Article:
Inspired by BFP
So, a number of things have me thinking about vegetarianism/veganism. One, as noted above, are the thoughtful discussions BFP has about potentially becoming a veg*n.
Another is the nature of my work. Invariably, when I talk about my dissertation, I talk about conditions in poultry processing plants. For the workers, there is exhausting, dirty work, at unbelievable speeds. There is routine underpayment of wages. There are supervisors who treat you as if you are nothing. There is the huge company that will do almost anything--legal or extralegal--to keep workers from organizing. There is the exploitation of the most vulnerable workers. There are the "chicken" rashes, bone splinters, musculoskeletal disorders, cumulative trauma disorders, cuts and amputations, slippery, fat-slick floors, extreme temperatures, dealing with frightened, live chickens and dead ones that rest in a "fecal soup."
Here are the hands of a 22-year old man who works in live hang.
What happens in live hang really troubles me. The workers are scratched, pecked, and defecated upon. Frustrated and hurt, they take their anger out on the chickens. They throw the birds against the wall. They break their necks. One employee told me that once, a chicken scratched him so deeply, he took out his pocket knife and stabbed it.
I am also struck by this merging of memories that my mind has done. The first dates to the serious burns I suffered when I was twelve or so, the memory of seeing my skin actually blister and become translucent.
The second occurred when I was pledging. One of my line sisters, Ginger, was a vegan (I didn't even know the word back then). We loved her but thought she was so out there--she used to sit in our meetings drinking rice milk and twisting her short fro into what would soon become the beginning of locs. For one of our meetings, we decided to pick up some Popeye's chicken for dinner. Initially, it was in the car with Ginger and another of my line sisters. I was in the car behind them. Ginger flagged us down and three or four cars pulled over on the shoulder of the freeway; we all knew something terrible must have happened.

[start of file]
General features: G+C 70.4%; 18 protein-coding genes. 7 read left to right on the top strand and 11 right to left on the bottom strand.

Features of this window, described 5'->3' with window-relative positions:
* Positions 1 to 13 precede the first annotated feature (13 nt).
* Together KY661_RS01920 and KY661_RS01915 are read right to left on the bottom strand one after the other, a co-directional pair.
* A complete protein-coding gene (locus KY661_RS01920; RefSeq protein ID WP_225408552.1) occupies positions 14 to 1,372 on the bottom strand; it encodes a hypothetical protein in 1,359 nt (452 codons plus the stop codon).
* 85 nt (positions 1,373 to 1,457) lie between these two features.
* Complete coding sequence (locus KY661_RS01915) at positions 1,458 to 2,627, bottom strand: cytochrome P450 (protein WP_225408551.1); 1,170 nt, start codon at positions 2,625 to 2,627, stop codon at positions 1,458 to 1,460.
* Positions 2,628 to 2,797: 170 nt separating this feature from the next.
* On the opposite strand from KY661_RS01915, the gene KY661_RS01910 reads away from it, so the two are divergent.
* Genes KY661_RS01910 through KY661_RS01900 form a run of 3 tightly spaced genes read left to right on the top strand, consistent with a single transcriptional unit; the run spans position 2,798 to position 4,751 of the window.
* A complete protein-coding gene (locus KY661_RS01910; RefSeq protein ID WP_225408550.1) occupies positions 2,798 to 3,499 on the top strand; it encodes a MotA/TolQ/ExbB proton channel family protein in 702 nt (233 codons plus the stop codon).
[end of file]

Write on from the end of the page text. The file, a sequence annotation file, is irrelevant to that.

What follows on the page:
Ginger got out of the lead car, marched to where I was sitting and thrust the chicken into my lap. "Here," she said. "I cannot stand the smell of cooked flesh." We rolled our eyes, mumbled about how dramatic she was, and continued on. But her phrasing stuck with me. And sometimes when I have meat and I watch as it cooks, I am turned off by the blistering and browning of the flesh, remembering how horrible my own ordeal was.
Finally, I think an animal-free diet would work wonders for my health and my son's. He doesn't really eat a lot of meat, but his digestive system is in a mess and has been since he was small. He's on a 30-day glycolax prescription right now to ease chronic constipation and soiling.
But I am afraid. I have sworn to myself several times that I'm going to give up meat, one animal at a time. And I'm scared to do it. I think it is the result of this that BfP mentions, "many black feminist vegans I have read/talked to say that veganism is unfathomable as a choice to most of their community."
First, I spend an inordinate amount of time cooking. It relaxes me. I love trying new recipes. I love seeing things emerge from a group of ingredients to a beautiful, tasty whole.
But I also cook to nurture. I know that's problematic--to encourage people to seek comfort in food--but it's something that I know and am hesitant to unlearn. I cook for people I love. I cook for families when they are bereaved. I cook for friends when they're having parties. I cook when my closest friends and I are sitting around doing nothing. I cook for the kids at my summer job. It is something I like to do, something I take pride in, something I am comfortable with.
So imagine the idea of shaking all that up. What if people don't like my cooking anymore? What if I'm no longer good at it? What if I can't share meals anymore?
And then there is the outside resistance. My family looks at me crazily or with smirks when I bring it up. The other day I tried to discuss it with my mom. She stopped in the middle of sweeping and looked at me. "Why would you do that?" she asked. She sounded genuinely offended.
"Think about the processing industry, for one thing, Mama," I said.
"elle, I work in a plant and I eat meat." That threw me, gave me the feeling I get when I see people appropriate others' struggles/pretend to know more about others' plight than the people themselves. Did I sound like I was contemplating it for purely academic reasons? Was it a luxury I could afford to think about when so many other people cannot?
So there are times when I "don't feel right" about eating meat and others when I "don't feel right" about the idea of giving it up.
At this point, however, I have vowed to at least try.